and Rundle. At the outset because Brierley's motion is unopposed and because plaintiff has indicated his willingness to dismiss the case against him, I will grant Brierley's motion to dismiss both the civil rights cause of action and the pendent state claim. As for defendant Rundle, the allegations in plaintiff's Complaint closely resemble those against Superintendent Hendricks, whose Motion for Summary Judgment was granted by an earlier Order. There, I found the allegations, as well as plaintiff's affidavit, to be "patently insufficient" on the issue of the defendant's personal involvement because they were vaguely set forth in broad and conclusory fashion. The same inadequacies are found with regard to Rundle. Thus, the conclusions reached in my prior decision apply with equal force here. I agree with the defendants' statement that: "The only differences separating the three prison superintendents were times and location of plaintiff's incarceration." (Defendant Rundle's Brief in Opposition, p.4).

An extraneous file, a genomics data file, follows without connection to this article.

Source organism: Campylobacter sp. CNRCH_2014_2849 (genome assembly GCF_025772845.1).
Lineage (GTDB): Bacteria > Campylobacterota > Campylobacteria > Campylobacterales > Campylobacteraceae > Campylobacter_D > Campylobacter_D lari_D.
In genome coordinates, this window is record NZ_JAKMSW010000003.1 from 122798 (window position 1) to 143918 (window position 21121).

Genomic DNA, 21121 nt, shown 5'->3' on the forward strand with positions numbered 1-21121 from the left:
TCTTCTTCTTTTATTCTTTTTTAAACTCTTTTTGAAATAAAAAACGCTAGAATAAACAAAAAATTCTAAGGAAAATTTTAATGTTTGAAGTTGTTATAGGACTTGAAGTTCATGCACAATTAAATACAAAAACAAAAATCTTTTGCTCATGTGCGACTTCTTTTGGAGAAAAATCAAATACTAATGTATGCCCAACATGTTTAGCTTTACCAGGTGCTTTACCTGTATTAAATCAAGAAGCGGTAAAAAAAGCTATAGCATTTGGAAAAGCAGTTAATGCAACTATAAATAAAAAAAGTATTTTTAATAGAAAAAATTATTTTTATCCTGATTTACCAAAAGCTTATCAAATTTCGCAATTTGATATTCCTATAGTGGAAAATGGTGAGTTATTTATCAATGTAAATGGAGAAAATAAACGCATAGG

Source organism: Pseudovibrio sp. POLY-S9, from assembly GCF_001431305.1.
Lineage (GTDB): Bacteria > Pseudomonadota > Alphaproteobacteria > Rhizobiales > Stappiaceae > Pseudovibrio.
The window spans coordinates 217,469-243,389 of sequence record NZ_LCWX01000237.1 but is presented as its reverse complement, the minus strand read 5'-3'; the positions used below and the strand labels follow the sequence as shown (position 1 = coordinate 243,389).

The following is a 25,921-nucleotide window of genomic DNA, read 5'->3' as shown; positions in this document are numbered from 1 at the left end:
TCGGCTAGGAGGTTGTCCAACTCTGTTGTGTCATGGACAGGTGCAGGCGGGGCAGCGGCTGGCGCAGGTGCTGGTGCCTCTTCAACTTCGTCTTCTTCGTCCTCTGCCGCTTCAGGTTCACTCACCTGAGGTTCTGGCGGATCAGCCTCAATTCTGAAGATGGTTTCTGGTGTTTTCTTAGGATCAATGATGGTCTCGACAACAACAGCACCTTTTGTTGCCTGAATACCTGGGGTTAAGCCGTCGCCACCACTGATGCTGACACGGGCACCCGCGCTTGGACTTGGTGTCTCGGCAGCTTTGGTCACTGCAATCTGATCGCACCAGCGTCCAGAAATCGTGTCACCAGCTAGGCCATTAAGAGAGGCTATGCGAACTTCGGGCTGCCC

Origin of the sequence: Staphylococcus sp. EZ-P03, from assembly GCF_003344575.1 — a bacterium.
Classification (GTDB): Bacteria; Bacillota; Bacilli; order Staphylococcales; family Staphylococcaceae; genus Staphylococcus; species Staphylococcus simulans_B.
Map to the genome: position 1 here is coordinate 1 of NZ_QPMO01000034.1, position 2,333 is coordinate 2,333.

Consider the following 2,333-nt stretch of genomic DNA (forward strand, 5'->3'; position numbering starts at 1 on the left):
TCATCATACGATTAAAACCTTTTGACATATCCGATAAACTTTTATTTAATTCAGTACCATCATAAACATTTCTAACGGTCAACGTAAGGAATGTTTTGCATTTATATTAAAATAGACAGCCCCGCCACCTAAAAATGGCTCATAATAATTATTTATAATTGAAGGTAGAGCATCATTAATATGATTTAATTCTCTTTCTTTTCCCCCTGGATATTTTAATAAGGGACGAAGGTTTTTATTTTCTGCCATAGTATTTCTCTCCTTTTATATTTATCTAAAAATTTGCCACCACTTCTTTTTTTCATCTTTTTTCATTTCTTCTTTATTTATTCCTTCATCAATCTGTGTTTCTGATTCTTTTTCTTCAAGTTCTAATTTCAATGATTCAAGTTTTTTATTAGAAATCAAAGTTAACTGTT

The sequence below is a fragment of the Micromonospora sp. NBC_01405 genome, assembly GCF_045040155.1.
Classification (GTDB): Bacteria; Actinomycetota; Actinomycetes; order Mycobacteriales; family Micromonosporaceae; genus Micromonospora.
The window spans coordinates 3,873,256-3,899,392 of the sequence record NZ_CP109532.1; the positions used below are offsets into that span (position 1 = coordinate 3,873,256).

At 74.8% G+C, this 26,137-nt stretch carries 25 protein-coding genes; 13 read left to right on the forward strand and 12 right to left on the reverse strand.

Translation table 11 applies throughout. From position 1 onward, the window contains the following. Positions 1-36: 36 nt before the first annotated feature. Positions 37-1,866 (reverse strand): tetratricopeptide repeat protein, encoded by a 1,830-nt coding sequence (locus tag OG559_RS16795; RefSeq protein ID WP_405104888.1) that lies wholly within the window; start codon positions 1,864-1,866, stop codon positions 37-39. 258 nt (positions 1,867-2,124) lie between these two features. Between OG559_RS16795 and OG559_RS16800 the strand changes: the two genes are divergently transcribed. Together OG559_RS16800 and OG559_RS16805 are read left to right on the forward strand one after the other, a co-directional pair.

Plaintiff argues, however, that Rundle may be found to be personally involved because he approved plaintiff's medical transfer to SCIP. That is, plaintiff contends that because Rundle approved plaintiff's medical transfer, when he allegedly knew or should have known that the facilities at SCIP were inadequate to treat plaintiff's medical condition, this "represents 'a direct causal link' between 'the official conduct of a defendant' and the alleged constitutional deprivation," which results in an Eighth Amendment violation. In support of this argument, plaintiff cites Fialkowski v. Shapp, supra at 950 and Downs v. Dept. of Public Welfare, supra.